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POTATOES!

Updated: May 27

Potatoes are the most eaten vegetable in the US! This is not too surprising considering how easy they are to grow and how versatile they are to cook with.


Did you know that a potato plant actually comes from a potato!? If you have ever left potatoes in your pantry for too long you may have noticed little sprouts protruding from their "eyes"--those are in fact the beginning sprouts of a potato plant.


When we grow potatoes in the teaching garden we start with a big bag of potatoes. This year we are growing red potatoes. First we cut up the potatoes into chunks making sure to leave at least one eye on each potato piece. If the potato is very small (less than about two inches in diameter) you can plant it as is; we only cut the potatoes that are bigger than that. For example, we would cut the potato pictured below in half so that each half has at least one eye (the top half would have a few, while the bottom will have just one). You can see what the potato eyes looks like in the picture below. They may not always be this big and obvious, but look for a little depression or a pimple-like spot on your potato to identify the eyes.



Once we have cut up all of our potatoes making sure to leave at least one eye on each piece, we lay them out to dry. It is important to let the potatoes dry after cutting and before planting because they will be less likely to rot or spread disease. We lay out all of our potatoes for a few days before planting. It looks like this...



Once our potatoes are fully dried (they sat like this for two or three days) they are ready to plant! This year we planted our potatoes in both rows and raised beds. Our rows are about 50 feet long, and about 2 feet wide. We planted one row of potatoes down the middle of the row and spaced them out about a foot apart (12-15 inches between each potato). That means we planted about 50 potatoes (maybe a little less) in our big row. In our raised beds (which are about 6 feet long and two feet wide) we planted one row of potatoes using the same spacing, so we had about 3 potatoes per raised bed. We planted in 9 raised beds, so in total we planted about 18 potatoes in the raised beds. You can grow potatoes at home as long as you have a relatively large container (milk crate sized or greater)! You can even grow them hanging on a sunny fence in a deep burlap sack filled with soil. Potatoes are not picky about soil and are one of the easiest plants to grow - although they do need full sun. They will not be too happy in the shade or indoors (unless you have a powerful grow light).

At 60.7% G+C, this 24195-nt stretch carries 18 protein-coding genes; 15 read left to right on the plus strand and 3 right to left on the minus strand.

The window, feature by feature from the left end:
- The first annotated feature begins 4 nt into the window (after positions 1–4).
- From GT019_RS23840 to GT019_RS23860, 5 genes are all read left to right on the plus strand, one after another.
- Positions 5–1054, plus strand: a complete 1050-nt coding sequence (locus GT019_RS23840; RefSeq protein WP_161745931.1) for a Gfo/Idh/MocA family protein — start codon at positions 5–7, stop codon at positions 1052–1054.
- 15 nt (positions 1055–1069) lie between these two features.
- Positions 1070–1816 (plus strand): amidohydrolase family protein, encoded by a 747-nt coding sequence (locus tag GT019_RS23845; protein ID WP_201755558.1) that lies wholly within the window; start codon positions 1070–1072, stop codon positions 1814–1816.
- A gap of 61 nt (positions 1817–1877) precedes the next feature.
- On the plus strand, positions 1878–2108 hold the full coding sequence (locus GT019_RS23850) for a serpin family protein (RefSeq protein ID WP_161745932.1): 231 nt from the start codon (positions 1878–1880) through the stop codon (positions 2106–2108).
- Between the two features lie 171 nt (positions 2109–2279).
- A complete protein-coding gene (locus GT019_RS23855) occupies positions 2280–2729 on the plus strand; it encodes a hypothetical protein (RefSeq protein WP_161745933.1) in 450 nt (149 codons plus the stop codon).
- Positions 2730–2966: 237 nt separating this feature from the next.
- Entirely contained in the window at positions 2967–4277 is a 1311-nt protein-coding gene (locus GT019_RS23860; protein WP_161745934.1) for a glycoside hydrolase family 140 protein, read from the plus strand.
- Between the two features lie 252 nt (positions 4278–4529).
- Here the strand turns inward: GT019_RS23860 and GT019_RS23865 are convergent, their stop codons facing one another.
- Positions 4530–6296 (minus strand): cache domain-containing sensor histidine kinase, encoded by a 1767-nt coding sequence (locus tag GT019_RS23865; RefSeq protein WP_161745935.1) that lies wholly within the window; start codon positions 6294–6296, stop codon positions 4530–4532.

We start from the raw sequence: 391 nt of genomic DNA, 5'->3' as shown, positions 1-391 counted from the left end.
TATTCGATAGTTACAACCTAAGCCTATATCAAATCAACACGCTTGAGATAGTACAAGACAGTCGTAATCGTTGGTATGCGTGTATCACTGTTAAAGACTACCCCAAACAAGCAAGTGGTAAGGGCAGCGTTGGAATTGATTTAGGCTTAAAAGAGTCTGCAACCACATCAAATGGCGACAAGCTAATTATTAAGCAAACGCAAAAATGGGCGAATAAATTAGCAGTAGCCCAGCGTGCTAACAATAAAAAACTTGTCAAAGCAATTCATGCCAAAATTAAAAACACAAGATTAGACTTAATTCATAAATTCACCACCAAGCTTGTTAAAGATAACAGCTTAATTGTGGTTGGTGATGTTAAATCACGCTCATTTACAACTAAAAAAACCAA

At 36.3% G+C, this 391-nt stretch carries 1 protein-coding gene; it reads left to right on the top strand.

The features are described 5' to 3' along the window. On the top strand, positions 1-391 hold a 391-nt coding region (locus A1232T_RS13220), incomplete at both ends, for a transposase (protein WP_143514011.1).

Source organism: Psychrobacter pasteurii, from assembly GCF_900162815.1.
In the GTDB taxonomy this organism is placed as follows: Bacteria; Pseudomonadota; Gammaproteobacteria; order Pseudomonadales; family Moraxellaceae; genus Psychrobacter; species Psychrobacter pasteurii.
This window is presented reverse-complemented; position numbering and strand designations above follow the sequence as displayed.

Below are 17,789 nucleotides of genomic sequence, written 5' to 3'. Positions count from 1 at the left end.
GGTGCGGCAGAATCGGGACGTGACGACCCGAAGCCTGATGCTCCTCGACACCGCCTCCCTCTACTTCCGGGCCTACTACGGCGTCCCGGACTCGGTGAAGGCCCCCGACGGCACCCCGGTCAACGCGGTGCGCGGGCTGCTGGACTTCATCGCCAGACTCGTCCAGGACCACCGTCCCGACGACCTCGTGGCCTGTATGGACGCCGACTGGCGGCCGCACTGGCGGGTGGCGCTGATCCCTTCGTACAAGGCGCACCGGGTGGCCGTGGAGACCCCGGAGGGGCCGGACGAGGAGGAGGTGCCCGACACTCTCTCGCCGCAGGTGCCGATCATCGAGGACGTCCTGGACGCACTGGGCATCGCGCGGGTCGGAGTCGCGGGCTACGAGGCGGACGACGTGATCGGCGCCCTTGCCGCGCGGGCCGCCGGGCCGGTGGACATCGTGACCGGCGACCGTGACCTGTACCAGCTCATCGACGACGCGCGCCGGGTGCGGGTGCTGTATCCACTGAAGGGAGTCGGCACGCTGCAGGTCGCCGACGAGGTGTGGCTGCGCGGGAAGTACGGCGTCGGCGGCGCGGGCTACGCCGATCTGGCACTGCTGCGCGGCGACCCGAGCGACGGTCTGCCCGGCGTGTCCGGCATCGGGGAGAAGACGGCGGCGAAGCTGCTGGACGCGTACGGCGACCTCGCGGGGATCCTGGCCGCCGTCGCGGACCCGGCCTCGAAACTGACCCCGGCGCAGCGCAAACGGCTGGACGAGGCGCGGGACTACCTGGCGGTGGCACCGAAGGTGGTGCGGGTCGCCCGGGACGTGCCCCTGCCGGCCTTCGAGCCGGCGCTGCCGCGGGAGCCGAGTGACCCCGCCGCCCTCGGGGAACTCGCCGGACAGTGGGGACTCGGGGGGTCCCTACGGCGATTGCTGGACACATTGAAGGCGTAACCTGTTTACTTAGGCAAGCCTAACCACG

To plant potatoes we dig a little trench down the middle of the row about 4-5 inches deep and place the potatoes in the trench about a foot apart. When we planted in the raised beds we just dug a deep hole with our trowels and then placed the potato piece about 4-5 inches under the soil. Then we cover the potato with dirt and water generously. Here is what our potatoes looked like in the row before we covered them with soil.



We make sure to place the eye of the potato facing upwards - this is because the plant will sprout from here and we want to make it easy for the plant to grow straight up so it can reach the top of the soil quickly and begin to capture energy from the sun. If we placed the eye facing down it would probably still grow but it would take much longer and the potato would use a lot more energy trying to find its way above ground. In this photo you can see how far apart we spaced our potatoes before eventually covering them with soil.



What's cool about potatoes is once they start to grow, you can actually bury the plant and it will encourage it to grow more potatoes underground. Once our plants are about 8 inches high we will mound soil around the bottom half of the plant (making sure to leave the top half exposed). This will encourage the part of the plant that is underground to sprout more potatoes, drastically increasing our harvest! If you are growing potatoes in containers at home, we recommend only filling the container about halfway with soil; then, once your plant is about 8 inches high you can fill the container up with more soil to bury the plant. More on that in a few weeks, stay tuned!



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